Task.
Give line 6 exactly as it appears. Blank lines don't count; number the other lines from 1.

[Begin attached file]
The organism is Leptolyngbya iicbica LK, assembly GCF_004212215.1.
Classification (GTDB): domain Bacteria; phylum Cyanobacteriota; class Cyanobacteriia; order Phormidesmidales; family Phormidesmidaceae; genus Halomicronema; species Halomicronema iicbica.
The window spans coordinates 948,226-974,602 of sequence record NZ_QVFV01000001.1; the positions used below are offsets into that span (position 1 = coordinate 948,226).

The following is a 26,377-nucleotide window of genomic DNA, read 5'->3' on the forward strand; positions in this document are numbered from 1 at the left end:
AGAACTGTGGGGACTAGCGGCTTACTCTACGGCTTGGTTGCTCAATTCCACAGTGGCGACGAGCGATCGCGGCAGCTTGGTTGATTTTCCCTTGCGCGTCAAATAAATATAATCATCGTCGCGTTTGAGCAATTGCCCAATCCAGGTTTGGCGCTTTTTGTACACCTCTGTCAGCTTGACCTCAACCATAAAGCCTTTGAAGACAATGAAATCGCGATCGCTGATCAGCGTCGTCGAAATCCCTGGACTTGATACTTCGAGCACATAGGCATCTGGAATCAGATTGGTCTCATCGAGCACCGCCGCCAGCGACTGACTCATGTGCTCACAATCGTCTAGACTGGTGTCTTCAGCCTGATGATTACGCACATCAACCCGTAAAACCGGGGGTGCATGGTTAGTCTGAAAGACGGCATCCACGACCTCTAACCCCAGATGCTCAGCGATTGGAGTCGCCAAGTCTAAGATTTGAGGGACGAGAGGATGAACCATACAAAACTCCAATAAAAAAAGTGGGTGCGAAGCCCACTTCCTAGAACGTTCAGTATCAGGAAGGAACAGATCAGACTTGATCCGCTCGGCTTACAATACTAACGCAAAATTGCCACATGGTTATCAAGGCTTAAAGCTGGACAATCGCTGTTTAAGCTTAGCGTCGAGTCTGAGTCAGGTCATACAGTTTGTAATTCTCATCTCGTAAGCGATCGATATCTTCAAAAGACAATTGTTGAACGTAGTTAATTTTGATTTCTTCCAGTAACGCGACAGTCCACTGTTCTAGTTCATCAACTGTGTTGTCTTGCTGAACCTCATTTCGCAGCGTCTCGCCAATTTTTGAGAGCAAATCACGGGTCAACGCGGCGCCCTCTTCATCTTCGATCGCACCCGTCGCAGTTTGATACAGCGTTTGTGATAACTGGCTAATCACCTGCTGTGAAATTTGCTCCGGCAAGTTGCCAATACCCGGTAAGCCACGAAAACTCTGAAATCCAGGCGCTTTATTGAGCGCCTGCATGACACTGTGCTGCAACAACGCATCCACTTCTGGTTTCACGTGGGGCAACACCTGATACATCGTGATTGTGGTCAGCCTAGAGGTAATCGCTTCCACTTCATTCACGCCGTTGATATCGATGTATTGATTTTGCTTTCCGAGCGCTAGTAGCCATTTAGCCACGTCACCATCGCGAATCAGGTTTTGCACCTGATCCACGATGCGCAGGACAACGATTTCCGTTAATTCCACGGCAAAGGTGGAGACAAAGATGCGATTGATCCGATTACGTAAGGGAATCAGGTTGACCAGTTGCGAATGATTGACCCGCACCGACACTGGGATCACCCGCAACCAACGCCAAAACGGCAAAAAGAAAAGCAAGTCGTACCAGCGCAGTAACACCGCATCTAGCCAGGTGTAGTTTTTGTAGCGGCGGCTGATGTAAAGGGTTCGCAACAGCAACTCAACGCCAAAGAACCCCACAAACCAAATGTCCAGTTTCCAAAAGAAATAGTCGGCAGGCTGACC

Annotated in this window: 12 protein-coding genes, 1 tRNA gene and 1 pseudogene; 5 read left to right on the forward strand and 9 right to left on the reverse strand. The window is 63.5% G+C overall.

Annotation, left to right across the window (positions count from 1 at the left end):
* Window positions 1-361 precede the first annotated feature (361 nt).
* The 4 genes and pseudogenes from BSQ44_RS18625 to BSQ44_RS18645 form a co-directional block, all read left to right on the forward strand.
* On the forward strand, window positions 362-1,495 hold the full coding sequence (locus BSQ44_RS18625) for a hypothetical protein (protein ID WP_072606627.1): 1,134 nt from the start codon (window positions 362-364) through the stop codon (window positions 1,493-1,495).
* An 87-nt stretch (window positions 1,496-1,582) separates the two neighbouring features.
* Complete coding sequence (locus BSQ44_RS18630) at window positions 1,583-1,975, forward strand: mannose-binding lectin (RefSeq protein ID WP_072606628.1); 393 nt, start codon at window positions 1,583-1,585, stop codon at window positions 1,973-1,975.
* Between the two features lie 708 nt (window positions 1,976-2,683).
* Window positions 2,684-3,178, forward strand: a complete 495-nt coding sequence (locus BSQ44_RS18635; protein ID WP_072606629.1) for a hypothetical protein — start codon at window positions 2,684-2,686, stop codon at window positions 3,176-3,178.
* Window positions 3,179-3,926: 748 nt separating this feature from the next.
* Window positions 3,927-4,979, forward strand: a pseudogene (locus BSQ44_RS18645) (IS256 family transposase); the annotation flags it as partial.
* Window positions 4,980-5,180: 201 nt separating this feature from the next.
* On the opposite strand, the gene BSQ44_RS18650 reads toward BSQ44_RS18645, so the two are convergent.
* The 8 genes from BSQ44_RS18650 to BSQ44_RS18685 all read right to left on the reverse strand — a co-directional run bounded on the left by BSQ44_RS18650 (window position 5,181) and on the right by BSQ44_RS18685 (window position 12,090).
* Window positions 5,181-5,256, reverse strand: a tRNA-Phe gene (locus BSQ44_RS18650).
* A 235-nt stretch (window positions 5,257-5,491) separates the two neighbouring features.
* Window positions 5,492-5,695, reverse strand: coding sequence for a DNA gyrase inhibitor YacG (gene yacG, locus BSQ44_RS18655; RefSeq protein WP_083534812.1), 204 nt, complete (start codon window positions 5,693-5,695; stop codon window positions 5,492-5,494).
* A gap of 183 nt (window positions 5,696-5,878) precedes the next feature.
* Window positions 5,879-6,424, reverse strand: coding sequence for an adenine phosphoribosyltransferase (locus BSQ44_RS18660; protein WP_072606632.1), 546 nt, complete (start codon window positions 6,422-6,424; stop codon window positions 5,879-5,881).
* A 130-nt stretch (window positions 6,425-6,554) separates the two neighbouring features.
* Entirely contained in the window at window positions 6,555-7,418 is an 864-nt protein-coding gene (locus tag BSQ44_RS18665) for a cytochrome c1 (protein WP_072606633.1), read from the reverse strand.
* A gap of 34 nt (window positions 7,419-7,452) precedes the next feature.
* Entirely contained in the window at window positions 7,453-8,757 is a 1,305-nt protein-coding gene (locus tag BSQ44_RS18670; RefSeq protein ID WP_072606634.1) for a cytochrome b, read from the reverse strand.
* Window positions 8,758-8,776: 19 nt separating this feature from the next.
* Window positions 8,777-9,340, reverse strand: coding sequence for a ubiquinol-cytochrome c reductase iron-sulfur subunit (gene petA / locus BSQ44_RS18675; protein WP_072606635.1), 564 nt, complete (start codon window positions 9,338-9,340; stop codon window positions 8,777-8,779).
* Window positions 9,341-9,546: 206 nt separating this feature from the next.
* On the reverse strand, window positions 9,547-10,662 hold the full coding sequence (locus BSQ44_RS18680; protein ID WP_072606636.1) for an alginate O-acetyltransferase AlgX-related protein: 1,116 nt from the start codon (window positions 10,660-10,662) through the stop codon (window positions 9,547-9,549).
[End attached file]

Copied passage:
Annotated in this window: 12 protein-coding genes, 1 tRNA gene and 1 pseudogene; 5 read left to right on the forward strand and 9 right to left on the reverse strand. The window is 63.5% G+C overall.